Jackie Greene's Till The Light Comes is an exercise in style the likes of which there is no precedent in his discography. The precocious California rocker's certainly made the most of his opportunities, since Grateful Dead bassist Phil Lesh "discovered" him in 2007, but this collaboration with Tim Bluhm (with whom Greene often performs as a duo called The Skinny Singers) is a wholly self-produced affair that bears only slight resemblance to the last two outings overseen by Los Lobos' Steve Berlin. It is, by contrast, a very polished pop production missing a sense of the folk and blues roots that provided a firm foundation for those prior sessions and, in fact, most all of Jackie Greene's previous recordingsand no discernible evidence of his embrace of the Grateful Dead canon either.
The album is comprised of five songs that Greene and Bluhm co-wrote, and a handful of tunes the guitarist/vocalist composed on his own. Most of the former are, like "Shaky Ground," replete with philosophical musings; allusive but no more penetrating than the musicianship which holds static at mid-tempo as the arrangements proceed. On a track like "Stranger in the Sand," Greene and Bluhm have couched their lyrics in a mix too cushy to work as contrast, or function effectively on its own terms.
It's difficult to know who to hold responsible for the misconceived ideas here, or even whether they're misconceptions at all but simply good ideas poorly executed. It may be a fact that Bluhmwho receives first billing on production creditsand Greene are simply unable to be sufficiently objective about their work with each other. "Medicine" and "Grindstone" elevate the pace discernibly, but there's still an overweening sense of the musicians playing too carefully for their own good, and that of the material. Strains of Farfisa organ on "Spooky Tina" and sitar on "1961" sound calculated, though the narrative of the latter number is the most arresting set of lyrics on the entire album.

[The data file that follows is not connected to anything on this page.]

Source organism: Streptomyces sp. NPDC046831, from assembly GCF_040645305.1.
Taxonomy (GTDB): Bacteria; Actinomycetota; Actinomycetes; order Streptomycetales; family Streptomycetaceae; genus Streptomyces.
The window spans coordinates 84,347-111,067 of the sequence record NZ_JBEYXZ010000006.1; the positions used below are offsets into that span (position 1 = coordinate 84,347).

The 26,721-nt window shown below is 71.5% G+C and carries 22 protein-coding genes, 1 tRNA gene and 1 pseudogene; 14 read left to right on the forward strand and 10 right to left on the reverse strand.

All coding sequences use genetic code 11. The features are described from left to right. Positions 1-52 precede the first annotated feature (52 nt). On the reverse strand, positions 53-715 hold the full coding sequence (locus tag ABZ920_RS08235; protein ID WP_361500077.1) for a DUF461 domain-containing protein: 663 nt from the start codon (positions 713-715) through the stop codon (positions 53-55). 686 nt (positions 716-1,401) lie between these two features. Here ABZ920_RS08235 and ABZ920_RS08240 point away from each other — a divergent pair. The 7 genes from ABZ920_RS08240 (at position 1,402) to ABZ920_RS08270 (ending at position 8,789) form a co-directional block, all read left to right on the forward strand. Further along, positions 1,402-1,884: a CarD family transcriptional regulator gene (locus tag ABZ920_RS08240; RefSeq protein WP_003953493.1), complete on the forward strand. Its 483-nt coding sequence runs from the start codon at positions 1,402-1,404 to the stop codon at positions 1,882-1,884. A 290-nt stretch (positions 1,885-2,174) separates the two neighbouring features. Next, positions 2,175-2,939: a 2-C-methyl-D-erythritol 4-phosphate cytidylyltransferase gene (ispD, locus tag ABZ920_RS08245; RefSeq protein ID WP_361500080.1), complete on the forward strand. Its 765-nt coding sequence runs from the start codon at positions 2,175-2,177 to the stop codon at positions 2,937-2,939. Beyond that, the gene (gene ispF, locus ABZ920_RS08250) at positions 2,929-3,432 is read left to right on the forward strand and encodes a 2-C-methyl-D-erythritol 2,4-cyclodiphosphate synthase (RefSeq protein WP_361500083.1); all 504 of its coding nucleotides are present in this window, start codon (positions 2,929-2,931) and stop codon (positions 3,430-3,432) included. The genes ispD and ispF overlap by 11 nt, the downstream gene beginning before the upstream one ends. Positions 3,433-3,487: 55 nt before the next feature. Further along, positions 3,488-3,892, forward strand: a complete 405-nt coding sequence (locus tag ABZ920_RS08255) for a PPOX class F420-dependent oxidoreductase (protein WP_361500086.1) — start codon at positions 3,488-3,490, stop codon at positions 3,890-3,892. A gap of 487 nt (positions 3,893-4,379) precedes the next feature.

Upon hearing the well-tailored arrangements of carefully-crafted music and lyrics rendered with an enervating ease, the title, Till The Light Comes, sounds almost like a disclaimerthough the title song itself has more personality than anything on the album. It's as if Greene believed he had to get all this experiment (sic) out of his system so that he could, sometime in the future, create something more distinctive and proportionately substantial.
Track Listing: Shaky Ground; Stranger In Sand; Medicine; Grindstone; A Moment of Temporary Color; Spooky Tina; 1961; Take Me Back In Time; The Holy Land; Till The Light Comes.
Personnel: Jackie Greene: vocals; guitars, Hammond organ, Vox organ, piano, drums percussion; Tim Bluhm: vocals, guitars; Paul Hoaglin: 12-string bass, bass, guitar; John Hofer: drums, percussion; Greg Loiacono:guitars; Bruce Spencer: bass; Jeremy Plog: bass; David Simon-Baker: vocals, percussion; Dave Brogan: drums, percussion; Kenny Blacklock: violins; Patty Espeseth: cellos; Chris Velan: vocals.
I love jazz because it is the only existing music style which let you
I was first exposed to jazz by Gunther Hampel in Hamburg, around 1972.
I met Ornette Coleman, Butch Morris, Karl Berger, Michel Camilo, a.o.
The best show I ever attended was Salif Keita at the Blue Note in
The first jazz record I bought was the Tony Scott and Hozan Yamamoto
My advice to new listeners: when you listen to my music, please be a
part of it.